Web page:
The E visa category includes treaty traders and investors who come to the U.S. under a treaty of commerce and navigation between the U.S., and the country of which the treaty trader or investor is a citizen or national. An E-1 visa is used for companies or individuals who are involved in or want to develop substantial trade between the U.S. and a country that the U.S. maintains an appropriate treaty. Substantial trade refers to the flow of sizable international items of trade that involves many transactions over time. An E-2 visa is used for applicants who want to enter the U.S. solely to develop and direct an enterprise in which they have invested a substantial amount of capital.

E-3 Australian Specialty Occupation

This category also includes the E-3 visa, which is available to workers in specialty occupations or professional occupations who are nationals of Australia. An E-3 visa can also be granted to the primary visa holder’s spouse and minor children. There are a maximum of 10,500 E-3 visas issued annually. Spouses and children of primary petitioners do not count against the numerical limitations. To qualify, the primary visa petitioner must possess a bachelor’s degree or foreign equivalent, receive a legitimate job offer in the U.S., and fill a specialty occupation that requires a specific skill set.

H-2A Visa

The H-2 visa category is further broken down into ‘H-2A’ and ‘H-2B.’ Both visas allow employees to work in the U.S. temporarily. The H-2A visa is designed for temporary work authorization specifically in the agricultural sector. H-2A work visas allow employers to hire foreign workers for their employment needs if there are not enough U.S. workers available. H-2A visas permit seasonal employment only.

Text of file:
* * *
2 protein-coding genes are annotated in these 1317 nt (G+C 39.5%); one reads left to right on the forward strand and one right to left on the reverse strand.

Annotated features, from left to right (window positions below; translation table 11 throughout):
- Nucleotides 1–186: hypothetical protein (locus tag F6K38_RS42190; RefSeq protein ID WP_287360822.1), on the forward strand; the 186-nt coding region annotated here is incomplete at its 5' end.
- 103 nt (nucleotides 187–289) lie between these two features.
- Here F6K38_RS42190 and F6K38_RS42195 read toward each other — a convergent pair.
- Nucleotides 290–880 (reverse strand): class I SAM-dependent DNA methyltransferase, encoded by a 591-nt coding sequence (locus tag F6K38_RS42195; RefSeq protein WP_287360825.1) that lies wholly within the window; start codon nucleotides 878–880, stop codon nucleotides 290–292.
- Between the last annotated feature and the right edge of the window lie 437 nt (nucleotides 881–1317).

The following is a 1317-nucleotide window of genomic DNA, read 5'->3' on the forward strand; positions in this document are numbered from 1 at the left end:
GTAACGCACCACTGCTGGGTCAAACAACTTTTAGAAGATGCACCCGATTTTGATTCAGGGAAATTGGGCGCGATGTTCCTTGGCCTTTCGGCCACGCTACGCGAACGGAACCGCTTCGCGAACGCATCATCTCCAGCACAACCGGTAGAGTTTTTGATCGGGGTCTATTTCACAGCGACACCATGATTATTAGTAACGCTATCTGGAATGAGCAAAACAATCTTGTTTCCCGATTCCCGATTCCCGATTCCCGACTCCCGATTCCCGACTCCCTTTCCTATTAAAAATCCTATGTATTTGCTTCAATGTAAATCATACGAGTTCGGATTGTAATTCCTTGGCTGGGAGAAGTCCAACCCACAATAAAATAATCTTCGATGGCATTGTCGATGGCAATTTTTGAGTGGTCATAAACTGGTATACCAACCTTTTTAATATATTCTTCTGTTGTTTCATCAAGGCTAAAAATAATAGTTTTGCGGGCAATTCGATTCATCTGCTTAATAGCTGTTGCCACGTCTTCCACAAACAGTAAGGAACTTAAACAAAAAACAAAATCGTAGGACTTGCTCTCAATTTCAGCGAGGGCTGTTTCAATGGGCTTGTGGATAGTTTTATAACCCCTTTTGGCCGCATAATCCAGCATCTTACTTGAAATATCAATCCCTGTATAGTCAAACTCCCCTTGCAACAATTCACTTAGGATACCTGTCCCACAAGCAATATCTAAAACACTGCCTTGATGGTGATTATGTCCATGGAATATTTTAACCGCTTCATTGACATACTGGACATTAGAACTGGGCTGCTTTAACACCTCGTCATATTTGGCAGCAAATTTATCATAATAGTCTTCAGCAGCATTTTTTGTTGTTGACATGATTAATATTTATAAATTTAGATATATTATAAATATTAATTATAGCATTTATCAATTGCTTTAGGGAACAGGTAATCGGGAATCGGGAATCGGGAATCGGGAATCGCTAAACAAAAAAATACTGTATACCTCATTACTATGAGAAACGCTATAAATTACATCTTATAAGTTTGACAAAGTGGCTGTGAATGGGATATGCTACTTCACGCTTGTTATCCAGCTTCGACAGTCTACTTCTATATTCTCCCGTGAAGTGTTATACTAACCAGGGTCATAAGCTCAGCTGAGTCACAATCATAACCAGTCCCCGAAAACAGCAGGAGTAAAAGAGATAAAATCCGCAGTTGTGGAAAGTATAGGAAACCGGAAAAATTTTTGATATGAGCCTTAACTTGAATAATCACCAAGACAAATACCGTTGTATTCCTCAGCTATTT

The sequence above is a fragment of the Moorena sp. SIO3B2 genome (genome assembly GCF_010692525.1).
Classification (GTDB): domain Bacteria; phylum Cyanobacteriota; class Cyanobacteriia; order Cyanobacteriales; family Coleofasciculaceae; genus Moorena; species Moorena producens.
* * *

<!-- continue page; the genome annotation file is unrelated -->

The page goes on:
H-2B Visa

The H-2B visa is also a temporary work visa. However, it differs from the H-2A visa in that the H-2B visa authorizes temporary work for all other industries outside of the agricultural sector. Ski resorts, ice cream stands, and landscaping are some examples of temporary work needs that employers may hire workers on an H-2B visa for. While employees are technically hired for the broader category of ‘temporary’ employment, that category is further broken down into intermittent, seasonal and peak load.

Both the H-2A and H-2B visa have their own set of requirements and specific details. Check out our blog on H-2A and H-2B visas to learn more.

To learn even more about the eligibility criteria, validity periods and the petition process for these visa types and others, download our free eBook, The ABCs of Immigration: The HR Guide to Employment-Based U.S. Nonimmigrant Visas and Green Cards. 

We also encourage you to contact us to learn more about how Envoy Global can help with all your visa and immigration needs!

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Envoy is pleased to provide you with this information, which was prepared in collaboration with Corporate Immigration Partners, P.C., a U.S. law firm who provides services through the Envoy Platform (the “U.S. Law Firm”).  

Content in this publication is for informational purposes only and not intended as legal advice, nor should it be relied on as such. Envoy is not a law firm, and does not provide legal advice. If you would like guidance on how this information may impact your particular situation and you are a client of the U.S. Law Firm, consult your attorney. If you are not a client of the U.S. Law Firm working with Envoy, consult another qualified professional. This website does not create an attorney-client relationship with the U.S. Law Firm.